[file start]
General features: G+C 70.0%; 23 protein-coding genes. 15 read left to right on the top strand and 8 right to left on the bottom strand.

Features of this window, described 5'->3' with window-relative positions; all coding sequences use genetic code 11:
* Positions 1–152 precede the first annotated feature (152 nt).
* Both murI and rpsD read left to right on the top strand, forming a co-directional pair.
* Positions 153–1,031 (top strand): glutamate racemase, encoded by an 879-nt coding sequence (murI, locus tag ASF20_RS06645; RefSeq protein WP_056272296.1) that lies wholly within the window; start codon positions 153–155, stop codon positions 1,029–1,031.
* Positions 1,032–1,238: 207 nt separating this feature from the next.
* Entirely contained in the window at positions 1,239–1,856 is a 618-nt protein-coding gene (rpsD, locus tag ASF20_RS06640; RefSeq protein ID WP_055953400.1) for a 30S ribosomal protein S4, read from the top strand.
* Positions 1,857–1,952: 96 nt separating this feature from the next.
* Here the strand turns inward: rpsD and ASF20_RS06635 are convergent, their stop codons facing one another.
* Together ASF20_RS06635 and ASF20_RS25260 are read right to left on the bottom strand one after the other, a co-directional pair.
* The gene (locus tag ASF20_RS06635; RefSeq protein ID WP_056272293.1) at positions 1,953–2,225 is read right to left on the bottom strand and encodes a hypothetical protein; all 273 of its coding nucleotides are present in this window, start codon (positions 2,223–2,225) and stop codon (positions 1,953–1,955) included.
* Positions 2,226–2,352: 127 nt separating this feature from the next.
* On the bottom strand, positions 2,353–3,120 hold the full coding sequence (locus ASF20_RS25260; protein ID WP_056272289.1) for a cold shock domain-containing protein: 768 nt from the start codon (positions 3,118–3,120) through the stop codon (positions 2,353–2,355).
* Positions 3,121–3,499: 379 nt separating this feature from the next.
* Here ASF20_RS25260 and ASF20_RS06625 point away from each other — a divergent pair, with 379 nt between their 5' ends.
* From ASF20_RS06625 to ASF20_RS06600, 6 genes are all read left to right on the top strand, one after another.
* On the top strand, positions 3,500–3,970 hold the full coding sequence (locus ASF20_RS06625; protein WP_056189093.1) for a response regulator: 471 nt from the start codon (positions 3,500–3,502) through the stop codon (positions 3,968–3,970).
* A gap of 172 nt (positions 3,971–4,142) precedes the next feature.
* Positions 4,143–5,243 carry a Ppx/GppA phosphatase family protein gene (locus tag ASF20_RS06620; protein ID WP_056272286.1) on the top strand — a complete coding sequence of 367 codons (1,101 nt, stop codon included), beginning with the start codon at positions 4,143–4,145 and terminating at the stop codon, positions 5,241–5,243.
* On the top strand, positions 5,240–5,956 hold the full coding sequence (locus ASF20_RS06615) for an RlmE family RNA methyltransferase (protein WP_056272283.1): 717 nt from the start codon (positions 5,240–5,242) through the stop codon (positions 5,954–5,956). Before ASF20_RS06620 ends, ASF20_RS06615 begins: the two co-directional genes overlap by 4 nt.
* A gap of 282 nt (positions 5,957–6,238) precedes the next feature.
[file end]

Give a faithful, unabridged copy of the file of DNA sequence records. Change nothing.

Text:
General features: G+C 70.0%; 23 protein-coding genes. 15 read left to right on the top strand and 8 right to left on the bottom strand.

Features of this window, described 5'->3' with window-relative positions; all coding sequences use genetic code 11:
* Positions 1–152 precede the first annotated feature (152 nt).
* Both murI and rpsD read left to right on the top strand, forming a co-directional pair.
* Positions 153–1,031 (top strand): glutamate racemase, encoded by an 879-nt coding sequence (murI, locus tag ASF20_RS06645; RefSeq protein WP_056272296.1) that lies wholly within the window; start codon positions 153–155, stop codon positions 1,029–1,031.
* Positions 1,032–1,238: 207 nt separating this feature from the next.
* Entirely contained in the window at positions 1,239–1,856 is a 618-nt protein-coding gene (rpsD, locus tag ASF20_RS06640; RefSeq protein ID WP_055953400.1) for a 30S ribosomal protein S4, read from the top strand.
* Positions 1,857–1,952: 96 nt separating this feature from the next.
* Here the strand turns inward: rpsD and ASF20_RS06635 are convergent, their stop codons facing one another.
* Together ASF20_RS06635 and ASF20_RS25260 are read right to left on the bottom strand one after the other, a co-directional pair.
* The gene (locus tag ASF20_RS06635; RefSeq protein ID WP_056272293.1) at positions 1,953–2,225 is read right to left on the bottom strand and encodes a hypothetical protein; all 273 of its coding nucleotides are present in this window, start codon (positions 2,223–2,225) and stop codon (positions 1,953–1,955) included.
* Positions 2,226–2,352: 127 nt separating this feature from the next.
* On the bottom strand, positions 2,353–3,120 hold the full coding sequence (locus ASF20_RS25260; protein ID WP_056272289.1) for a cold shock domain-containing protein: 768 nt from the start codon (positions 3,118–3,120) through the stop codon (positions 2,353–2,355).
* Positions 3,121–3,499: 379 nt separating this feature from the next.
* Here ASF20_RS25260 and ASF20_RS06625 point away from each other — a divergent pair, with 379 nt between their 5' ends.
* From ASF20_RS06625 to ASF20_RS06600, 6 genes are all read left to right on the top strand, one after another.
* On the top strand, positions 3,500–3,970 hold the full coding sequence (locus ASF20_RS06625; protein WP_056189093.1) for a response regulator: 471 nt from the start codon (positions 3,500–3,502) through the stop codon (positions 3,968–3,970).
* A gap of 172 nt (positions 3,971–4,142) precedes the next feature.
* Positions 4,143–5,243 carry a Ppx/GppA phosphatase family protein gene (locus tag ASF20_RS06620; protein ID WP_056272286.1) on the top strand — a complete coding sequence of 367 codons (1,101 nt, stop codon included), beginning with the start codon at positions 4,143–4,145 and terminating at the stop codon, positions 5,241–5,243.
* On the top strand, positions 5,240–5,956 hold the full coding sequence (locus ASF20_RS06615) for an RlmE family RNA methyltransferase (protein WP_056272283.1): 717 nt from the start codon (positions 5,240–5,242) through the stop codon (positions 5,954–5,956). Before ASF20_RS06620 ends, ASF20_RS06615 begins: the two co-directional genes overlap by 4 nt.
* A gap of 282 nt (positions 5,957–6,238) precedes the next feature.